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People have different ways of coping – or not.

Last week, Jet Blue flight attendant Steven Slater did what many people only dream of doing.

Virtually everyone has felt anger and frustration in a job and not done anything about it because of fear of being fired. In this case, Slater said job and passengers be damned, “I’m outta here!”

He’d had his fill, and these days that’s easy.

As a talk-show host, columnist and news junkie, my brain is filled with bad news.

Any one of these is enough to destabilize even the most secure personality: potential nuclear war, Islamic jihad, terrorists lurking, wars in Iraq and Afghanistan, the Middle East on the verge of chaos, nature wreaking havoc with storms, earthquakes and volcanic eruptions, Russia burning down, the U.N. supporting world Islamic influence and simultaneously continuing its march to control world governments – and those are just some international crises.

At home, there’s the not-so-slow disintegration of our country, Constitution, presidency, political establishment, judiciary, economy, currency, education system, military, NASA, culture, churches and much more.

That’s why the radio news report I heard last week left me laughing and cheering the flight attendant who made a grand exit.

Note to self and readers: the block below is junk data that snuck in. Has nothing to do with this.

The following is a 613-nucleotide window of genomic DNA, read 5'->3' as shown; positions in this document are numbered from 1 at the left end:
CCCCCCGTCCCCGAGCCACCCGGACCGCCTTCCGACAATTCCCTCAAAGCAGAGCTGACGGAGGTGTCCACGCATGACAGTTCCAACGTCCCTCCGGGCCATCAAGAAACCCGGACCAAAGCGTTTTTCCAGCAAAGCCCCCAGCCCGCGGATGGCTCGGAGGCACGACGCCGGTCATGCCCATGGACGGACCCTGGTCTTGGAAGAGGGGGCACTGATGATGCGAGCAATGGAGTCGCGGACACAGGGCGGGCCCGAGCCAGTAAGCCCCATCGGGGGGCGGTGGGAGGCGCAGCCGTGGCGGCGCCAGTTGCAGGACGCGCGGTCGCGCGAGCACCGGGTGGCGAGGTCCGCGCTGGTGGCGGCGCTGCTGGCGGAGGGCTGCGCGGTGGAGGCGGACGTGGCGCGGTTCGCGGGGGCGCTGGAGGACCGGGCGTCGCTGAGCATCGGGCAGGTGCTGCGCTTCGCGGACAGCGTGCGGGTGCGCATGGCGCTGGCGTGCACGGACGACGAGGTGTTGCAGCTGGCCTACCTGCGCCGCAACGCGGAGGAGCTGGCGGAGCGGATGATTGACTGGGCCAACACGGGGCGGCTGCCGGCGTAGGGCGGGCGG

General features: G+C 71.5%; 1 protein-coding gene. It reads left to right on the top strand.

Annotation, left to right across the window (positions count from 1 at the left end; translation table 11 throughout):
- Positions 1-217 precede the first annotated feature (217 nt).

The report told of Steven Slater, who had some kind of confrontation with a passenger concerning baggage in the overhead compartment. Details are fuzzy, but it wasn’t pretty.

Somehow, Slater, who’s a self-confessed “bag Nazi,” got hit in the head either with the suitcase or the compartment door. It drew blood.

Apparently, problems continued through the flight and after landing.

At that point, Slater called it quits. He got on the intercom, verbally tore apart difficult passengers, apologized to those who were nice, and then, he scrammed.

Scrammed? From a plane? On the tarmac?

Uh, yes.

As he stormed through the galley, he grabbed a beer (maybe two), opened the emergency slide, and, as reported, slid down the chute, walked to his car and drove home!